Friedrich-Schiller-Universität Jena & LUCA School of Arts
Outsider Art and the Origins of the Curator as Author
Art Brut, in English referred to as Outsider Art, is a term invented by the French artist Jean Dubuffet (1901 – 1985) to designate works of art that are created outside of the established art scene. Unaffected by the suffocating rules of culture, Dubuffet found his ideal art works not in galleries or museums, but mainly in psychiatric hospitals and on flea markets. When art historians analyze what in the 1940s led to the creation of Dubuffet’s outsider art concept – the focus usually goes to the romantic and modernist preoccupation with insanity – combined with a need for new visual prototypes from beyond the walls of the art academy. This double desire created, in effect, a remarkable artistic interest in artworks of the mentally ill and psychiatric publications (such as Prinzhorn’s ‘Bildnerei der Geisteskranken’ from 1922) were able to fuel this interest with the right images at the right time. However, there are a few shortcomings when the history of outsider art is limited to this narrative.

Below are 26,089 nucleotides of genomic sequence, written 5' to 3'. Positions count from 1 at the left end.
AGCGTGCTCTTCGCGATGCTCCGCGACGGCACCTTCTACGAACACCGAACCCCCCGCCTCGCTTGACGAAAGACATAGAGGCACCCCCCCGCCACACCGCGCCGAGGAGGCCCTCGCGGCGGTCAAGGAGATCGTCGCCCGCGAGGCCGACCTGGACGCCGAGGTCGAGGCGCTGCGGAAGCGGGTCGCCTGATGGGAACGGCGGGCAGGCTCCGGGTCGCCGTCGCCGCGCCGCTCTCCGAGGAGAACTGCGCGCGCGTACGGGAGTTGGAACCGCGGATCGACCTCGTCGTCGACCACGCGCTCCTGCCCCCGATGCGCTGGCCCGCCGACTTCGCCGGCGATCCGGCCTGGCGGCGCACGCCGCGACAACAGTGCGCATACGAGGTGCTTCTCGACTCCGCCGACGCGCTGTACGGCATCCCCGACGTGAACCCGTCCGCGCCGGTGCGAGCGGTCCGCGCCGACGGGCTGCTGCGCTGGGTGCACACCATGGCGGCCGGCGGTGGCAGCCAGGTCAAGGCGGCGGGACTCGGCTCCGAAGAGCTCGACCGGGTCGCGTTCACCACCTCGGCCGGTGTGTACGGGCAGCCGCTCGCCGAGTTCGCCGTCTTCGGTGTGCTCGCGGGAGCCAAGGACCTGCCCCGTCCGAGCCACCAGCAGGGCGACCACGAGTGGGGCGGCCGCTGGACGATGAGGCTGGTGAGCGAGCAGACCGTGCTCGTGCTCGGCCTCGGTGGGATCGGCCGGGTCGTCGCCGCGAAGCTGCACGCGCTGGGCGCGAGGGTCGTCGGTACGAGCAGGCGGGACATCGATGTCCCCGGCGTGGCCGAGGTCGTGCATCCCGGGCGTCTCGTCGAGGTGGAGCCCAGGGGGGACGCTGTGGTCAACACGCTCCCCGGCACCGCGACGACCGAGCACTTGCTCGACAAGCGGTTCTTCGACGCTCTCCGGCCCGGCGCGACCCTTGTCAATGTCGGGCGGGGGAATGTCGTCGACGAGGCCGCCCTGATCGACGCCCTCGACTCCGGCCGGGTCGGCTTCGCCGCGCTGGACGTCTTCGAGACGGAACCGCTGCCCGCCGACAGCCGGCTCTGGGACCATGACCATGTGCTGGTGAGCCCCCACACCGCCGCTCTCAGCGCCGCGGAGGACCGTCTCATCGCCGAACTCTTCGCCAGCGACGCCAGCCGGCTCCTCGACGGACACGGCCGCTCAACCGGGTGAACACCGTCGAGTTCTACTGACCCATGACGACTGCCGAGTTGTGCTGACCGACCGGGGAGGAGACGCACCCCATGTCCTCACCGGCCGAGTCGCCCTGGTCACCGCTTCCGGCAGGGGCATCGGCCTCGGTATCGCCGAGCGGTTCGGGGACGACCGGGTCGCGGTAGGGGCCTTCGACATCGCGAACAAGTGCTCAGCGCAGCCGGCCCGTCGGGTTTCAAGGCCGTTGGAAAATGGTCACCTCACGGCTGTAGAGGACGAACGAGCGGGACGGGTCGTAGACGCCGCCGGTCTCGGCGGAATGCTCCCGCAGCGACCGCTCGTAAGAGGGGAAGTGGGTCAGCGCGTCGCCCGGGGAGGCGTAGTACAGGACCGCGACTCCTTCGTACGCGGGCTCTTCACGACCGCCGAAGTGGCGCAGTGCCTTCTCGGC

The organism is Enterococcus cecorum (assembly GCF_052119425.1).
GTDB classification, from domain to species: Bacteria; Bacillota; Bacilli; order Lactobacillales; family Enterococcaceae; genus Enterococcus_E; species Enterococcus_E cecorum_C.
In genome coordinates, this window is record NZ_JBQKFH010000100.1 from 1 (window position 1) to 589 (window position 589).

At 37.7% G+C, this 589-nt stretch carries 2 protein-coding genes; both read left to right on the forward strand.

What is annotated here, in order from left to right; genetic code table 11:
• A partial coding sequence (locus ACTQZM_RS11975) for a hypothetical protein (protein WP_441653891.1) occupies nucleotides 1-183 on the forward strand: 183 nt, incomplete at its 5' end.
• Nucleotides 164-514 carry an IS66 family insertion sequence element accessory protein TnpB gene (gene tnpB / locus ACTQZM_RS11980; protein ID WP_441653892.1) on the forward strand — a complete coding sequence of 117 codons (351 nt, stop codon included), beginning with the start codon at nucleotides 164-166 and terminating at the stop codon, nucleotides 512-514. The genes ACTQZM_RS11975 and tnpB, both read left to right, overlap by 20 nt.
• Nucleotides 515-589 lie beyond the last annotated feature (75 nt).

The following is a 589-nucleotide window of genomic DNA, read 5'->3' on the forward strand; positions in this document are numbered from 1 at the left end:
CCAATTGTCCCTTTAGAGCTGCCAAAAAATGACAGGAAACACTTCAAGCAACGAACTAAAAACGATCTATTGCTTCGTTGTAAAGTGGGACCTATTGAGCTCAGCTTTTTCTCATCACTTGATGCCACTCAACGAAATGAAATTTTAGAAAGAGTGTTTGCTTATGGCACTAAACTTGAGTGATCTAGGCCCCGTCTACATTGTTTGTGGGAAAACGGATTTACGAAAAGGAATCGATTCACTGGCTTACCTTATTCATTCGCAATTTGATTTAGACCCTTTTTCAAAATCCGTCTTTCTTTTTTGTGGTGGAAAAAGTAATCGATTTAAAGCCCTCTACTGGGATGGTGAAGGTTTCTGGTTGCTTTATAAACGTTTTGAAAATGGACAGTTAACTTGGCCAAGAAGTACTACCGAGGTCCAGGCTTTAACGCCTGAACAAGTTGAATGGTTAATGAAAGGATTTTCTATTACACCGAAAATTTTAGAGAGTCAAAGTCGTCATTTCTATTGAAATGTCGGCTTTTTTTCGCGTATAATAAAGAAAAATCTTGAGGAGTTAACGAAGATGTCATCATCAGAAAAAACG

First of all, Dubuffet explicitly wanted to avoid the confinement of art brut to art of the mentally ill. This specification should not only determine our present-day understanding of the outsider art concept, it also affects the historical reconstruction of the concept’s origins. But more importantly, the shift from being a strange bricolage hidden in a psychiatric collection to being an actual exhibit, hung in the art museum between the works of professional artists, required more than the modernist need for novel visual expressions or the preoccupation with insanity. A change in the perception of the exhibition itself and the discovery of its possibilities as a creative medium was necessary. The entrance of outsider art into the art exhibition seems to coincide with the emancipation of the curator: from custodian and archivist of cultural heritage to the more creative capacity of an exhibition author.